Peer-led training and assessment in basic life support for healthcare students: Synthesis of literature review and fifteen years practical experience.

PR Harvey, CV Higenbottam, Andrew Owen, Jonathan Hulme, Julian Bion

Research output: Contribution to journalArticlepeer-review

29 Citations (Scopus)


BACKGROUND: In 1995, the University of Birmingham, UK, School of Medicine and Dentistry replaced lecture-based basic life support (BLS) teaching with a peer-led, practical programme. We present our 15-yr experience of peer-led healthcare undergraduate training and examination with a literature review. METHODS: A literature review of healthcare undergraduate peer-led practical skills teaching was performed though Pubmed. The development of the Birmingham course is described, from its inception in 1995-2011. Training methods include peer-led training and assessment by senior students who complete an European Resuscitation Council-endorsed instructor course. Student assessors additionally undergo training in assessment and communication skills. The course has been developed by parallel research evaluation and peer-reviewed publication.(1,2) Course administration is by an experienced student committee with senior clinician support. Anonymous feedback from the most recent courses and the current annual pass rates are reported. RESULTS: The literature review identified 369 publications of which 28 met our criteria for inclusion. Largely descriptive, these are highly positive about peer involvement in practical skills teaching using similar, albeit smaller, courses to that described below. Currently approximately 600 first year healthcare undergraduates complete the Birmingham course; participant numbers increase annually. Successful completion is mandatory for students to proceed to the second year of studies. First attempt pass rate is 86%, and close to 100% (565/566 students, 99.8%) following re-assessment the same day. 97% of participants enjoyed the course, 99% preferred peer-tutors to clinicians, 99% perceived teaching quality as "good" or "excellent", and felt they had sufficient practice. Course organisation was rated "good" or "excellent" by 91%. Each year 3-4 student projects have been published or presented internationally. The annual cost of providing the course is currently £15,594.70 (Eur 18,410), or approximately £26 (Eur 30) per student. CONCLUSIONS: This large scale, peer-led BLS course demonstrates that such programmes can have excellent outcomes with outstanding participant satisfaction. Peer-tutors and assessors are competent, more available and less costly than clinical staff. Student instructors develop skills in teaching, assessment and appraisal, organisation and research. Sustainability is possible given succession-planning and consistent leadership.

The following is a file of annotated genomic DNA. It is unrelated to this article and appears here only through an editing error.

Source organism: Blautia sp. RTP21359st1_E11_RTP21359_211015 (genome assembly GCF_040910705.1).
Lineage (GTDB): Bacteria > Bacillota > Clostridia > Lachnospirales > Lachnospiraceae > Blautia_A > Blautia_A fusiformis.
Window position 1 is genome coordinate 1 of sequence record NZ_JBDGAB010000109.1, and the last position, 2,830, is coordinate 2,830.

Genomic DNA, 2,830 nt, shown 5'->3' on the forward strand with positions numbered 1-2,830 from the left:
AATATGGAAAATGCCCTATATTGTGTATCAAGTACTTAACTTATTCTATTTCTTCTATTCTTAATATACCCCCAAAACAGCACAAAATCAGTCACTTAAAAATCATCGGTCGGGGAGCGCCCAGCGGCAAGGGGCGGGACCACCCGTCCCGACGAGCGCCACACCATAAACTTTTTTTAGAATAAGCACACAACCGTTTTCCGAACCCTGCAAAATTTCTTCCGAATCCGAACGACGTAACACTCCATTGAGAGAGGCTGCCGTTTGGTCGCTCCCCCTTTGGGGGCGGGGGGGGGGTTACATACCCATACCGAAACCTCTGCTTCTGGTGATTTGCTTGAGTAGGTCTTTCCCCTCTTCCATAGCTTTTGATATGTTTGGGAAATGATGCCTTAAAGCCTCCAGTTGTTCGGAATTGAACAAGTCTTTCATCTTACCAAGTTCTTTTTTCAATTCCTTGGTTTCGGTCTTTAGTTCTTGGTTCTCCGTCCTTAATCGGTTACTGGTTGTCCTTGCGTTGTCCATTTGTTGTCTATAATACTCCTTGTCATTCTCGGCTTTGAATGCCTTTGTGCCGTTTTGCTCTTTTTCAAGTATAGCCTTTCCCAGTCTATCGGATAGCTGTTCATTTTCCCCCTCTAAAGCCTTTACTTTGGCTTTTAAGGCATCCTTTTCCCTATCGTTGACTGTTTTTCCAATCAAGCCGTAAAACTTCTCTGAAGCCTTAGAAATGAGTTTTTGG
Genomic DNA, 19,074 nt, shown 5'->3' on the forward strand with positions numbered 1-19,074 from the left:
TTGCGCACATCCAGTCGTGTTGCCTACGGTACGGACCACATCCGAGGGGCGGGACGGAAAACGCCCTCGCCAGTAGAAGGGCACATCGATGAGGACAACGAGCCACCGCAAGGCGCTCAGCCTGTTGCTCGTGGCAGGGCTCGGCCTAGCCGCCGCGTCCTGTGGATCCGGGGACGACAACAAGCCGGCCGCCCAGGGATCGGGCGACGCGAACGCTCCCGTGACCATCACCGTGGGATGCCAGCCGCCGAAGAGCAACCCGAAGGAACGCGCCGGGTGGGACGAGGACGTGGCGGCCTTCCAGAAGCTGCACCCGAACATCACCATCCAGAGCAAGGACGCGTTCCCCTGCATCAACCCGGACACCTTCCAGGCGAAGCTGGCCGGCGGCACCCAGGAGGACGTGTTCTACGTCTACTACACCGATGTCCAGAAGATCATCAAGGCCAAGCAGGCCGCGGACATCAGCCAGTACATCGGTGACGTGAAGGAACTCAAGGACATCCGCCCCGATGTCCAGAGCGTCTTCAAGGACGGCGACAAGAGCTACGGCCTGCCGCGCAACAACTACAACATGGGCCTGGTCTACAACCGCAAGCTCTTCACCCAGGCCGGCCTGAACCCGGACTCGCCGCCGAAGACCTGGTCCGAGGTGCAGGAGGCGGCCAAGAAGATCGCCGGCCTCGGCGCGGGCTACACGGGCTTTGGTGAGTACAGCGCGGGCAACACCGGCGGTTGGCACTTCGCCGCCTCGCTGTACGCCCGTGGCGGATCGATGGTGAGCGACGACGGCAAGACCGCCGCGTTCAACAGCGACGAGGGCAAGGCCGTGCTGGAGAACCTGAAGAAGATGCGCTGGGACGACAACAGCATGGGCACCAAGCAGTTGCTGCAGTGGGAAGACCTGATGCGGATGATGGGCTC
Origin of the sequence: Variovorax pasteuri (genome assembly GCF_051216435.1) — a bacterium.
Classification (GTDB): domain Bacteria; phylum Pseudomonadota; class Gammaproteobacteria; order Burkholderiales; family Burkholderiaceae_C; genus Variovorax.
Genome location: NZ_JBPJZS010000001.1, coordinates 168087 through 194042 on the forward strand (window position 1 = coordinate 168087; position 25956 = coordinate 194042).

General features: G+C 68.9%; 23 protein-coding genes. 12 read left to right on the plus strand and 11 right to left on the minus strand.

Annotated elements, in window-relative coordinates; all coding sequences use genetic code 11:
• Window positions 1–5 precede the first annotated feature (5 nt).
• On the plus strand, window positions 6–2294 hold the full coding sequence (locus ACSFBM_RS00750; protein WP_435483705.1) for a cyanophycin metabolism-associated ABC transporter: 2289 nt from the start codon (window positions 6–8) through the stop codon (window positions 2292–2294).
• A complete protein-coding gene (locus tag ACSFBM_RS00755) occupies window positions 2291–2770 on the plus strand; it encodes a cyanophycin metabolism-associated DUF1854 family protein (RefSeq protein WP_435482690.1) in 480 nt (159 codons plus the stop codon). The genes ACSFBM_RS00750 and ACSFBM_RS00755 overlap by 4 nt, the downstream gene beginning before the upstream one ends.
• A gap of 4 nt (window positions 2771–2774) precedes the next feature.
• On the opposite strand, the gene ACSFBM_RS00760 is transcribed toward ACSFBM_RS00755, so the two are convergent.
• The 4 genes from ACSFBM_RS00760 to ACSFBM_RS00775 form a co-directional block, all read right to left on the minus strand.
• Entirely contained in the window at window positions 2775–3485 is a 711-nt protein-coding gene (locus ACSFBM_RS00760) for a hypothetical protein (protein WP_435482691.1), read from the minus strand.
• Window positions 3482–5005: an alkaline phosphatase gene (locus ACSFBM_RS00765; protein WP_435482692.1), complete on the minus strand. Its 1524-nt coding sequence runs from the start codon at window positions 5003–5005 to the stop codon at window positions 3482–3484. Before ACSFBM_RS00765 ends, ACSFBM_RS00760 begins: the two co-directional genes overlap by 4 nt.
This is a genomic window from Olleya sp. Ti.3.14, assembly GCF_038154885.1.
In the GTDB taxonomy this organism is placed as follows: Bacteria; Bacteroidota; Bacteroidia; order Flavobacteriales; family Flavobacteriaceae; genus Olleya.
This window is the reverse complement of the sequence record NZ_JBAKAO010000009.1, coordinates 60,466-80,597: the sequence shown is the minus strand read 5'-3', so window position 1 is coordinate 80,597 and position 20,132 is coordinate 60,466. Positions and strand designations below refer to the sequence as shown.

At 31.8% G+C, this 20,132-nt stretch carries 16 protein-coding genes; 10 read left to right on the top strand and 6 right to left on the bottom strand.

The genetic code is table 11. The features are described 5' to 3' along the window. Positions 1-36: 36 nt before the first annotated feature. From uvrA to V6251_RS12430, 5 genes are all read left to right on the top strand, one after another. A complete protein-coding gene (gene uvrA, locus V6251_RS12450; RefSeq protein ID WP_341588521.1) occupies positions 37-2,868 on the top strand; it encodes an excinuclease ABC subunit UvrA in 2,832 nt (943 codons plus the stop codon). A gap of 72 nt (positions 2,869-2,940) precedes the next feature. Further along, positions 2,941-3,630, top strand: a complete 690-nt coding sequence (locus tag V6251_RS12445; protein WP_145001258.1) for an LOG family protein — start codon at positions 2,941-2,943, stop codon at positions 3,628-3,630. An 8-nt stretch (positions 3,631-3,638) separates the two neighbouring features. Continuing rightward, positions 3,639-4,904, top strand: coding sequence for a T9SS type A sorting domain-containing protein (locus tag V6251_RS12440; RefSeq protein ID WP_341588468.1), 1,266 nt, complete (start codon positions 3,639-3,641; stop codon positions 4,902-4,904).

Original languageEnglish
Pages (from-to)894-899
Issue number7
Early online date25 Jan 2012
Publication statusPublished - Jul 2012


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